The title of Music for the Bluegrass States derives from Lawler's choice of instrument: the resonator guitar. Originally designed "to be louder than conventional acoustic guitars which were overwhelmed by horns and percussion instruments in dance orchestras," the resonator guitar is a distinctly American invention, mainly known for its use in bluegrass, folk and blues.1 Lawler has commented on the unavoidability of the guitar's association with these forms and the impossibility of ever divorcing it from its origins.2 But as opposed to his debut long-player, the self-released Ghost of a Plane of Air (Konstant, 1999), Music for the Bluegrass States is focused less on the kind of tradition-free, atonal improv inspired by Derek Bailey and more on the specific gestures of Southern musical vernacular. What emerges from this dense criss-crossing of eras and styles is an album at once raw and accomplished, sublime and haunting, with one eye to the past and one toward the future. The beauty of a burning building is nothing without the structure's discernible outline, somehow rising along with the flames.
This new venture distils the array of extended techniques and erratic stylistic shifts Lawler presented on Ghost into a coherent exploration of raga- and drone-influenced folk; above all, this is music that tells a story over its hour-long running time. It's a tale of the resonator guitar's evolution from the annals of American folk forms to the horizons beyond -- to the hypnotic forms of the East, to the atonality of European improvisation, to the odd harmonics of African music -- absorbing foreign bodies into its pear-shaped frame and adapting to them in an act of autopoesis. In other words: nothing enters Lawler's vocabulary without somehow being changed. "That Train Has Already Left the Station" begins with fragmentary, dissonant chords that make their source unmistakeable. The resonator guitar's amazing capacity for natural reverb is one of Lawler's main points of entry, making every sound hover in the air for ages before vanishing. The ghosted notes seem to compete with those being produced in real-time, with Lawler's finger-picking eventually making the two hard to distinguish. "Wall Climbing Spirit" and "1930" continue in this vein, introducing elements of more traditional folk playing that create an alternating mood of jubilance and sadness -- another of Fahey's greatest talents.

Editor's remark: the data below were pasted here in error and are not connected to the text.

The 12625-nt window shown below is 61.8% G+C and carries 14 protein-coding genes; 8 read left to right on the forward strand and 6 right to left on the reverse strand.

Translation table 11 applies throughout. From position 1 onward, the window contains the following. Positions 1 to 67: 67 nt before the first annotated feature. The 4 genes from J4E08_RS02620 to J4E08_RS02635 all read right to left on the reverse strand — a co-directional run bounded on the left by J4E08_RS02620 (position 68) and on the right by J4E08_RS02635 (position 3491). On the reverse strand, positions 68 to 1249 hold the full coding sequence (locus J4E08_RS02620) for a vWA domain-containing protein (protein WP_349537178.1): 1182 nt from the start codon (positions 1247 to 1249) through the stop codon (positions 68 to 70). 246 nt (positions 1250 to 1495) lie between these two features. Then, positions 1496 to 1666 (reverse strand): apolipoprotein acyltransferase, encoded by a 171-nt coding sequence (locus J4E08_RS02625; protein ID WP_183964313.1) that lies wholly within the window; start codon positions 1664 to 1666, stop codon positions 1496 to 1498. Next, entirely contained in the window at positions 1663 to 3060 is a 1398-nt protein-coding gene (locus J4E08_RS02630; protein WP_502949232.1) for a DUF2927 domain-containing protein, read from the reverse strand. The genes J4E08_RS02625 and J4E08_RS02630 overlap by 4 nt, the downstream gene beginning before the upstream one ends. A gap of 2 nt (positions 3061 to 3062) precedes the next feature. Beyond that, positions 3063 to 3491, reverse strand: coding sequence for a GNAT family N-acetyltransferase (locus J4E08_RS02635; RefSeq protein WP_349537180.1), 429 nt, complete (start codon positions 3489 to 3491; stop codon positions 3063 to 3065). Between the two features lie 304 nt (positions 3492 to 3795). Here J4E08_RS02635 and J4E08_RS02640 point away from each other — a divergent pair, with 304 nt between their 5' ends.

"The Air on Mars is Hard to Breathe, We'll Just Have to Stay in Louisville" is deliberately placed at the album's center as a kind of bridge. At twenty minutes long, it forms the core of Music for the Bluegrass States and sums up the album's aesthetic proposals in miniature. People often reference Tony Conrad when writing about Lawler, but I hear more of Ellen Fullman here, the track's delicately bowed phrases recalling her Long String Instrument's complex harmonic overtones. Surprisingly, however, Lawler plays it fairly straight for the majority of the track's duration, creating dense networks of detuned guitar bows, scrapes, chugs, strums and plucks. Pieces of melody emerge bit by bit from Lawler's sonic weft -- hard to believe this is all produced by one man, as it sounds more like a string quartet on tracks like this and the following "One of These Days". "A Universal Rose" comes the closest to stomping, with the vibrant chords from its fractured theme always resurfacing from the din below. The last three tracks form a trio of ballads that bring the album to its solemn farewell, the understated "Our Prayer". Ayler is there alright, even if this wasn't a cover of the tenorman's classic; you can hear his spirit in those mournful, funereal notes that bend and waver with vocal-like clarity. But let's be done with comparisons; as Lawler shows, it's far better to rewrite the dictionary than fumble for definitions.
1 Wikipedia, "Resonator guitar."
2 Keenan Lawler, "National Steel Guitarist," interview with John Berndt (5/30/01).
Keenan Lawler - A Universal Rose.mp3 (320 kbps, 21.2 mb)
Music for the Bluegrass States (Table of the Elements, 2006)